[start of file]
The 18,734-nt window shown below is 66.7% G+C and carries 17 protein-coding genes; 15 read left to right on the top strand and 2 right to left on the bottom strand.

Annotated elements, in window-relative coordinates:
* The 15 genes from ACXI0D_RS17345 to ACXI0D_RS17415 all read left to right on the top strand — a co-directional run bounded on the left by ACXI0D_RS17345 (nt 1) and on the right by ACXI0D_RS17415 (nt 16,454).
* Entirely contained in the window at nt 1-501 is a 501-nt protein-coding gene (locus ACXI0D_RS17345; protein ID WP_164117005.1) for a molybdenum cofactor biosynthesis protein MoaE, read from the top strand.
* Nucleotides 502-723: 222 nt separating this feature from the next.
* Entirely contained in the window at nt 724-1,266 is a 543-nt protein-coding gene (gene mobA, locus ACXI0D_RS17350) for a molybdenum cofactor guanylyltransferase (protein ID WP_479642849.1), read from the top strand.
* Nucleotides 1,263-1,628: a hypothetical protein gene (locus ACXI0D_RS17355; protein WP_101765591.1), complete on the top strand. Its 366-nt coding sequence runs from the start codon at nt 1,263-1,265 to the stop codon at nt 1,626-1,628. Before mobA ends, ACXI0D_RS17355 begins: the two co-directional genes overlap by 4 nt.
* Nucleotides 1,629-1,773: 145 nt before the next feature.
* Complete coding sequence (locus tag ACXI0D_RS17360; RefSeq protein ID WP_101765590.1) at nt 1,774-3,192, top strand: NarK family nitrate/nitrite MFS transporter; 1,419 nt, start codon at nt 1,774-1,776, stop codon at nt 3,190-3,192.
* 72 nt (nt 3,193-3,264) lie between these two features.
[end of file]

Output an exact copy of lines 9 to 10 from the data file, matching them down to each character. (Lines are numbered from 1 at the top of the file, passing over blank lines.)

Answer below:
* Complete coding sequence (locus tag ACXI0D_RS17360; RefSeq protein ID WP_101765590.1) at nt 1,774-3,192, top strand: NarK family nitrate/nitrite MFS transporter; 1,419 nt, start codon at nt 1,774-1,776, stop codon at nt 3,190-3,192.
* 72 nt (nt 3,193-3,264) lie between these two features.